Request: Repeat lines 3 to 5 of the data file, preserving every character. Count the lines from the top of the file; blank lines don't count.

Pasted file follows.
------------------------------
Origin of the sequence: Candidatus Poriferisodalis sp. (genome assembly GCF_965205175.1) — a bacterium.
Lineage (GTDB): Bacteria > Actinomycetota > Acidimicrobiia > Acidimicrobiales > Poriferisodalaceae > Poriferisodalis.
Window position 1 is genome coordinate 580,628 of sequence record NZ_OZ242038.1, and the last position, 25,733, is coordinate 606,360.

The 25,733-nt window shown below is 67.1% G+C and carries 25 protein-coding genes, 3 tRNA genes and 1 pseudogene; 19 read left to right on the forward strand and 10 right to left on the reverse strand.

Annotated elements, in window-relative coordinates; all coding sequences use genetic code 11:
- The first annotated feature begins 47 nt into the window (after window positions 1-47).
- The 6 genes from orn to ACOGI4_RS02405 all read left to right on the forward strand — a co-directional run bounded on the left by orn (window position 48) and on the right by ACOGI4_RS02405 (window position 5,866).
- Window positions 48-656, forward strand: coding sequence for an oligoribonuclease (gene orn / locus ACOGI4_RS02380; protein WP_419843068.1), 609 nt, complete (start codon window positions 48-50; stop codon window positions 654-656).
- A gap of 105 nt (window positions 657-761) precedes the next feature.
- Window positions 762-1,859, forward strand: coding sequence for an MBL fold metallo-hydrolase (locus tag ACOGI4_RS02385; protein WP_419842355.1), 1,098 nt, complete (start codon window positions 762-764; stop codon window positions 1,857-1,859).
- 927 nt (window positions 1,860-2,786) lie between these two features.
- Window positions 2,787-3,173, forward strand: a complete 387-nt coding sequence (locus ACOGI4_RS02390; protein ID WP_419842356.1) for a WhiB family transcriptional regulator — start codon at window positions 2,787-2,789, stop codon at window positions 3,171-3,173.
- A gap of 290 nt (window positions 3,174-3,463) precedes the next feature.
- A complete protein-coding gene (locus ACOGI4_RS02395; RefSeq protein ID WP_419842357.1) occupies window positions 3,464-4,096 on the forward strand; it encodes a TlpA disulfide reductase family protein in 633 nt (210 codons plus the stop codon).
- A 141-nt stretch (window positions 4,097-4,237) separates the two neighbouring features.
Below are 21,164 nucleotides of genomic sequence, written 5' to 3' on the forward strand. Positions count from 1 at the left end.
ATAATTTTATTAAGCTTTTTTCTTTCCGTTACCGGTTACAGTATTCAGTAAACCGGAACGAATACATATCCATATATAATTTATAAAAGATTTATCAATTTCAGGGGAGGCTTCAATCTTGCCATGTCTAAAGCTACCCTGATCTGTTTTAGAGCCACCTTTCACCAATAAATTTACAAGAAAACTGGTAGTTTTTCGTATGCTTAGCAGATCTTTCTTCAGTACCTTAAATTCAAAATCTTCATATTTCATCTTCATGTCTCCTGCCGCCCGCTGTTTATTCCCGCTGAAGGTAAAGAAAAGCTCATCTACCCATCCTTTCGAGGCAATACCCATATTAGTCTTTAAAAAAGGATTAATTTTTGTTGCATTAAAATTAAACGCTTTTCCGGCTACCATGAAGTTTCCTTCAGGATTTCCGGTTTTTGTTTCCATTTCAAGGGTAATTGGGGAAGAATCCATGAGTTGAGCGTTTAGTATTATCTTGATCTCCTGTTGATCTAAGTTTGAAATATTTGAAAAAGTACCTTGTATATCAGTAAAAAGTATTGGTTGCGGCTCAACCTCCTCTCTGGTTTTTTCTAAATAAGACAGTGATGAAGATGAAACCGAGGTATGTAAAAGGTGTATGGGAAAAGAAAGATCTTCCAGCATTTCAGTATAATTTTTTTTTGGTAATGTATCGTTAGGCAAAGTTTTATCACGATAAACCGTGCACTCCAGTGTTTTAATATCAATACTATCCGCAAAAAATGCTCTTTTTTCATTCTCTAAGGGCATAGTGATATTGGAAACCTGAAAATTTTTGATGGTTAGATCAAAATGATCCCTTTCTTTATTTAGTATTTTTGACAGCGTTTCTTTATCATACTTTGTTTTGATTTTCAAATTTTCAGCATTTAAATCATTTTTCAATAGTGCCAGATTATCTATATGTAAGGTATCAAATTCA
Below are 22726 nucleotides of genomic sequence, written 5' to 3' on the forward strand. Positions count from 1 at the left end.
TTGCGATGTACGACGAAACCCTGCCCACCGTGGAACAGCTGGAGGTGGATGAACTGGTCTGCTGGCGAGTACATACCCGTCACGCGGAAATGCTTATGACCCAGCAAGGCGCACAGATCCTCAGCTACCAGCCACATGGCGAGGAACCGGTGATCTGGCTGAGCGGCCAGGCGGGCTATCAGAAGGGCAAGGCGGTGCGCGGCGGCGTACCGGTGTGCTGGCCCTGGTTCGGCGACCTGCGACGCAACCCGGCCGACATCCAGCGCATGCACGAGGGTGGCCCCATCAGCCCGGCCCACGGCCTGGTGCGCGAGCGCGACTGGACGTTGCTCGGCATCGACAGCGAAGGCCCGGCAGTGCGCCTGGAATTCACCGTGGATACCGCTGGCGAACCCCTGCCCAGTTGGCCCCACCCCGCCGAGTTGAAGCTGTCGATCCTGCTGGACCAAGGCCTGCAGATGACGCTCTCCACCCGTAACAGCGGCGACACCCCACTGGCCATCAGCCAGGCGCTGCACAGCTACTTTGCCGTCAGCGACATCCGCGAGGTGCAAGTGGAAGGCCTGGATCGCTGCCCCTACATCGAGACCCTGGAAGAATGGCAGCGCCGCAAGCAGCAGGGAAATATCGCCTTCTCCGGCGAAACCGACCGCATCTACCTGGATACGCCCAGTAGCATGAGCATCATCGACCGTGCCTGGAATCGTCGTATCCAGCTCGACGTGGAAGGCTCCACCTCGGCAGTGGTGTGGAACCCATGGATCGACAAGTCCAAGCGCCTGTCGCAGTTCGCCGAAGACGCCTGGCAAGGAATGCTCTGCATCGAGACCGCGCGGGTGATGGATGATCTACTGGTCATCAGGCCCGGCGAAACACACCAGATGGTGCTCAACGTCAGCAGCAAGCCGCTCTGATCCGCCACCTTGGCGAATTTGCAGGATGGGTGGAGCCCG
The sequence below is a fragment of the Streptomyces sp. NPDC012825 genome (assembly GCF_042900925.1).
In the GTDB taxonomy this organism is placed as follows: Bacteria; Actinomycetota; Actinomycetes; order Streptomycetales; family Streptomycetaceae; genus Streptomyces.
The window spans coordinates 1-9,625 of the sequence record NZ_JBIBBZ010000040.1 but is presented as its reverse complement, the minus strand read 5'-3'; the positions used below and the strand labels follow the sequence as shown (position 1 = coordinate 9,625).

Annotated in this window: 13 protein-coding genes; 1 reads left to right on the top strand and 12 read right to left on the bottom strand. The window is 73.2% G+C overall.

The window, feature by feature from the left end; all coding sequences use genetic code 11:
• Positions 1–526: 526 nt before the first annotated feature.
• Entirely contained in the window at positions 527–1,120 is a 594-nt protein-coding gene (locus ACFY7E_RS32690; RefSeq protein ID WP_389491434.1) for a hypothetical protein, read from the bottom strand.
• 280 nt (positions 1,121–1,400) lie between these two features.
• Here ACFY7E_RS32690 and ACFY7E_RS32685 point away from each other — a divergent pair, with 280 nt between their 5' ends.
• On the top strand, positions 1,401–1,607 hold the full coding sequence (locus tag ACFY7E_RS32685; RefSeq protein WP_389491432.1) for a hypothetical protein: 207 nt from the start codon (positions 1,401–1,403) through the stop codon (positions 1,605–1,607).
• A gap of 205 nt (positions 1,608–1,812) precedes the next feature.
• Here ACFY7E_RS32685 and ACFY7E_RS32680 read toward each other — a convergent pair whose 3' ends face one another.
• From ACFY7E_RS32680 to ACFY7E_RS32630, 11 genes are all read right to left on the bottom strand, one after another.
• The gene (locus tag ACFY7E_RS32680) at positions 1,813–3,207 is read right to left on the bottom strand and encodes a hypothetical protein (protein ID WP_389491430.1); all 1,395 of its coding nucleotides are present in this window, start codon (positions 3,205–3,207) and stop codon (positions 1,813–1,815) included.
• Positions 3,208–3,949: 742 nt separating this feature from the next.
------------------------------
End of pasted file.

Window position 1 is genome coordinate 580,628 of sequence record NZ_OZ242038.1, and the last position, 25,733, is coordinate 606,360.

The 25,733-nt window shown below is 67.1% G+C and carries 25 protein-coding genes, 3 tRNA genes and 1 pseudogene; 19 read left to right on the forward strand and 10 right to left on the reverse strand.

Annotated elements, in window-relative coordinates; all coding sequences use genetic code 11: